Lonely Hunters: An Oral History of Lesbian and Gay Southern Life, 1948-1968by James T Sears
Largely ignored by both mainstream and gay histories, this is the first oral history of homosexual Southerners struggling against homophobia, racial hatred, and sexism against the panorama of post-World War II Southern culture. James Sears has compiled real stories of gay men and lesbians who were raised in the social hierarchy of the South. 35 photos. 240 pp.
Using diaries, letters, newspapers, subpoenaed testimony, court and legislative documents, and, most powerfully, personal interviews, historian Sears (Growing Up Gay in the South, not reviewed) tells a story long overlooked by gay and southern historians alike. It is well-documented and compellingly presented with great emotional range, describing not only the brutal bar raids and cloistered lives of southern homosexuals but also the fabulously coat-tailed club-goers and deeply bonded communities. The chapter on Miami, for instance, decribes that city's famous gay beaches, as well as its government-organized witch hunts, in which careers were ruined and gays were pressured to name names. Some of the personal stories are even stranger than southern fiction: Gordon Langley Halla British émigré (whose father was Vida Sackville-West's chauffeur), prominent Charleston, S.C., socialite, and biographer of Lady Bird Johnsonwas, after a 1968 sex-change operation, welcomed into the Ladies of the Confederacy as Dawn Pepita Halluntil she married a black man. Sears's book is consistently engaging yet never historically simplisticthe complex themes of race, class, regional identity, generation, and sexuality are all properly treated as vital parts of the story. Sears interweaves individuals' stories with narratives of political events that lend them broader context, and he's just as careful to humanize social developments by describing real people's lives. Though churches are given short shrift, a foreword assures us that the author intends to address it more substantively in future work.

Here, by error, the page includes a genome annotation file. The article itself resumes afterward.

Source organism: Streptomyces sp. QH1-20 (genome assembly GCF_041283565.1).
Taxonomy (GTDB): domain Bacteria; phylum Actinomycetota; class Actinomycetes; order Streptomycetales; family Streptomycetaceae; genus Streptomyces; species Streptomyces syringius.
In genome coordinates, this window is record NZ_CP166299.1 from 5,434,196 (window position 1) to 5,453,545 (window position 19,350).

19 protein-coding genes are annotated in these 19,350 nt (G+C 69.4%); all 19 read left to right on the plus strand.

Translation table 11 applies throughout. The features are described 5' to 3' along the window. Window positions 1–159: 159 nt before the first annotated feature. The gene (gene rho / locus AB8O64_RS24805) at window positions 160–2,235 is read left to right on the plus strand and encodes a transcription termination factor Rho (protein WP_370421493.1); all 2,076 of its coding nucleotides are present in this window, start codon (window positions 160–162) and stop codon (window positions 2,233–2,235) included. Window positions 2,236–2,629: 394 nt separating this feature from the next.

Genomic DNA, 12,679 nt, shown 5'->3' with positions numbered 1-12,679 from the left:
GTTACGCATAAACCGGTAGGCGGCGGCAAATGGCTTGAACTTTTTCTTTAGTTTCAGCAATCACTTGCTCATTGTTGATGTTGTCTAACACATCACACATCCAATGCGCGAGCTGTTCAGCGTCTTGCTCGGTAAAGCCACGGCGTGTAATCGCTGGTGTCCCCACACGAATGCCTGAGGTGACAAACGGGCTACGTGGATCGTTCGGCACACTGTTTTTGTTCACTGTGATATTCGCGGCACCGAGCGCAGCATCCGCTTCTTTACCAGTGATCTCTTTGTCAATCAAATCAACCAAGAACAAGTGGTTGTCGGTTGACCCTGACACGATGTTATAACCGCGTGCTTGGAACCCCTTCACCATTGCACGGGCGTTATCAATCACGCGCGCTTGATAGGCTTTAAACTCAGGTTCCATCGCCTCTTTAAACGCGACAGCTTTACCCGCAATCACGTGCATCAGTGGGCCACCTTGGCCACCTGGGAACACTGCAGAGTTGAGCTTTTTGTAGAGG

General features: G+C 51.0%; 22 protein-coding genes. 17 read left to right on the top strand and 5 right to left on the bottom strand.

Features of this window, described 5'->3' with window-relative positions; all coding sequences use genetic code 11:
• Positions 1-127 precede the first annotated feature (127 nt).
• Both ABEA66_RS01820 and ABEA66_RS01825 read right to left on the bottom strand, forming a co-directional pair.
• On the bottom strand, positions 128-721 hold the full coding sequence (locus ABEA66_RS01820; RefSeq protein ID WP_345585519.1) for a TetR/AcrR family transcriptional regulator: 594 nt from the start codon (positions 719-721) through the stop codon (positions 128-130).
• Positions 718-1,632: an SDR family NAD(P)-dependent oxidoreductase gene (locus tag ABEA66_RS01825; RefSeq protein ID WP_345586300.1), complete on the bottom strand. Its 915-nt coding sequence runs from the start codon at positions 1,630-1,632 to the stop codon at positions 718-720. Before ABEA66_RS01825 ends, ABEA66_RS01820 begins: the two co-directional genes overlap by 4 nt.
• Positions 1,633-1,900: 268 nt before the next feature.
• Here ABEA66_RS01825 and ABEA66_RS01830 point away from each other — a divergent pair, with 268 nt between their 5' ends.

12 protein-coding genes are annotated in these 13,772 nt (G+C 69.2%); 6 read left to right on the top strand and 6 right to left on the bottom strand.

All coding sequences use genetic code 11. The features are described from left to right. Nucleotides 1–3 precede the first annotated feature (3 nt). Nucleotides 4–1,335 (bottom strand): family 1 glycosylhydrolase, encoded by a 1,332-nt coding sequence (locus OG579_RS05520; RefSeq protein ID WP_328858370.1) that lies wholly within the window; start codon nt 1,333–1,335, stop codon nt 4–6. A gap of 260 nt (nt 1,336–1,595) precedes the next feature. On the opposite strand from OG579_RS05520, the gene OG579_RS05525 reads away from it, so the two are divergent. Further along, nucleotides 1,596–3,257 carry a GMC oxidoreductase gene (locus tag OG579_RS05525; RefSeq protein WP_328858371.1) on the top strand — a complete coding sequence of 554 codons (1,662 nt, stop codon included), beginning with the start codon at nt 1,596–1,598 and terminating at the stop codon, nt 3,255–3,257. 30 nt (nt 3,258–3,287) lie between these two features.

A fine contribution to both southern history and gay history that shouldn't be overlooked by enthusiasts of either field.
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